The first question often asked (other than "How fast does it go?") is "What are the differences between the various models of Miura?" In all the books and magazines I have read I have yet to see a definitive description. The July 2000 issue of Thoroughbred & Classic Cars gives a very superficial description, but falls far short of being any kind of reference.
|T&CC says there are four models of Miuras. It may be a matter of opinion. True, the factory did make five SVJ cars, modeled cosmetically after Bob Wallace's Jota. I prefer to group those five in with the Jota and the Roadster/ZN-75, and only recognize the P400, S, and SV cars as factory production models.
The simple answer is, there are three versions of the Miura: The P400, the S, and the SV. However, the cars within these versions are not all the same because changes were constantly made during production. Each version can be divided into two series, often called "Early" and "Late" series cars, with distinct differences:
It is difficult to draw a line between the early and late versions since there is no one car that is the last "early" version with the next car rolling off the assembly line being the first "late" version. Instead, the changes were applied over a range of serial numbers so there are interim cars with a mix of early and late features.
With most collector cars, the more original, the more valuable, but the collector world has been divided on how this applies to the Miura. Almost from the start, Miura owners updated their cars with the latest improvements from Sant'Agata. At one point my car had its wheels and rocker panels painted gold, certainly because factory SVs had gold wheels and rockers. (All P400s and S's had silver wheels and rockers.)
For decades Miuras were upgraded with improved chassis modifications, vented brakes, split engine sump, etc. Applying a factory upgrade faithfully to a car truly improves the car, making it more comfortable and beautiful while improving the handling and reliability.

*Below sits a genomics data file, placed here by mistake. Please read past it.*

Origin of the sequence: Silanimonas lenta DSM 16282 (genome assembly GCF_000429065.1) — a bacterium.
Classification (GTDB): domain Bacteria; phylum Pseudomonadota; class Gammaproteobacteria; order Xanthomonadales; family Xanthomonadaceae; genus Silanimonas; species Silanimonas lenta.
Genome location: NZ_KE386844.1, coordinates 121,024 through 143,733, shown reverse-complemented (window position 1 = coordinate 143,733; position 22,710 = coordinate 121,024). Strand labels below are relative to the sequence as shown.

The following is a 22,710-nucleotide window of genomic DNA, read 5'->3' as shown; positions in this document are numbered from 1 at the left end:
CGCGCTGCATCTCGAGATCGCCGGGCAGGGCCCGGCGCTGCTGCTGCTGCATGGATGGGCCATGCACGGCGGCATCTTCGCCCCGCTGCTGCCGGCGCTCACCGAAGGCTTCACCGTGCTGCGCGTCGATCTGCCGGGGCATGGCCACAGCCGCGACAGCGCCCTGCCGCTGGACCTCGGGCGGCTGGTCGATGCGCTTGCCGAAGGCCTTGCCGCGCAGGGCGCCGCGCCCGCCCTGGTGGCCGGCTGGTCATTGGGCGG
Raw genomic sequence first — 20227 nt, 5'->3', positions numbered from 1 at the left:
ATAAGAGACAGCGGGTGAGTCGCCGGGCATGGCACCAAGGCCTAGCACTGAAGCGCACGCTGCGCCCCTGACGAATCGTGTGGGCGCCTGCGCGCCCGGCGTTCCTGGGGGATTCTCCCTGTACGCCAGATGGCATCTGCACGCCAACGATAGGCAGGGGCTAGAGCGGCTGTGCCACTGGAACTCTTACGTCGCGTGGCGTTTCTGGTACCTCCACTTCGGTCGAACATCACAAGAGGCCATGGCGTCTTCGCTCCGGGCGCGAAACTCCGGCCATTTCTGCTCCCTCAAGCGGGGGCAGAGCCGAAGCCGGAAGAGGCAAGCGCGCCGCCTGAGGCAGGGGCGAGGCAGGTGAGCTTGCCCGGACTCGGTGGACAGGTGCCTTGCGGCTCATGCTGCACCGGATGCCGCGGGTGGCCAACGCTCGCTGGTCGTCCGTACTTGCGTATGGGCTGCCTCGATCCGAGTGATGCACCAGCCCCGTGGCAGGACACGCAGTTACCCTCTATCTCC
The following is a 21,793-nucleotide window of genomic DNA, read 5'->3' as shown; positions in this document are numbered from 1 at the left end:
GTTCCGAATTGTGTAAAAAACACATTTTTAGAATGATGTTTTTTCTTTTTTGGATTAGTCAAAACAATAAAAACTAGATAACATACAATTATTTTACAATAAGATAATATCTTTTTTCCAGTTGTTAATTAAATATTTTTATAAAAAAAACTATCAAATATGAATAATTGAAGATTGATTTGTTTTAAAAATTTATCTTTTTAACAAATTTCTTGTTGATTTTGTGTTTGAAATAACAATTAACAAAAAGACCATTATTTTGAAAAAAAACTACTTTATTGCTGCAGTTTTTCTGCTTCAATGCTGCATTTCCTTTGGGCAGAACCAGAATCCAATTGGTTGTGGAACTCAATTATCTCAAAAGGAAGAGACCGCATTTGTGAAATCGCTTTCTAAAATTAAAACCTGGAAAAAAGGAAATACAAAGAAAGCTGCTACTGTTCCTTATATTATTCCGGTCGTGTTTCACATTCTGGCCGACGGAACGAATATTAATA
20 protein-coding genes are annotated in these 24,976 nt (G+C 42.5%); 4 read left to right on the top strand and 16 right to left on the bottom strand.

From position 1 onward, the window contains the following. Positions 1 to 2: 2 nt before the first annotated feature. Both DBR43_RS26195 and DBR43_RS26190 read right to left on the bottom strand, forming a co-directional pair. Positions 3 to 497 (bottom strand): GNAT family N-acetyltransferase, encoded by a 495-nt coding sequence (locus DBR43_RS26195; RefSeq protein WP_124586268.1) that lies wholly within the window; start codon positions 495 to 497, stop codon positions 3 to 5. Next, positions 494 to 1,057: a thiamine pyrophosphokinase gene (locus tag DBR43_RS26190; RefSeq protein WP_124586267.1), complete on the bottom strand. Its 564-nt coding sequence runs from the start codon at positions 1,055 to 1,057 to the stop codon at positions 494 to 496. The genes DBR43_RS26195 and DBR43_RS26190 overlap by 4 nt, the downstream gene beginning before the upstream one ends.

A very few engineers, including Al Burtoni in California and the legendary Bob Wallace in Arizona, continued to improve Lamborghini engine designs (not just duplicate factory upgrades), such as extending or "dropping" the oil pan, adding oil sump baffles, and adding oil sprayers to lubricate the transfer gears. Even these upgrades seem to add value.
|Added lubrication for starter gears and transfer gears, done by Bobileff Motors.|
I know of only one functional upgrade which is of questionable financial value: Substituting large Brembo/Porsche brakes (see MovIt North America and MovIt's Lamborghini page). Even so, it is rumored that one of the factory Jota replicas was given Porsche brakes by Lamborghini.
I've belonged to Lamborghini clubs since the late 1970s (I think I'm member #5 in Jim Kaminski's Lamborghini Owner's Club - probably the oldest Lamborghini club in the world), and I've gathered with Miura fans longer than that. It has always been common to hear people ask if a Miura had any upgrades. It has only been in the last couple of years that completely original cars (especially interiors) have gained a certain aura of respect, probably because so few exist.
|Original Miura S interior|
(Except for the floor mat).
In summary, condition being equal, upgraded cars are generally more valuable than original cars, provided the upgrades bring the car to newer factory specifications or add safety. The more improvements on a Miura, the better and more valuable the car. So upgraded P400s are more valuable than stock P400s (and may be more valuable than an S in poor condition). The same can be said for upgraded S cars. It's hard to get better than an original SV. Since they were the last model and most advanced, they remain the most desirable of the Miuras.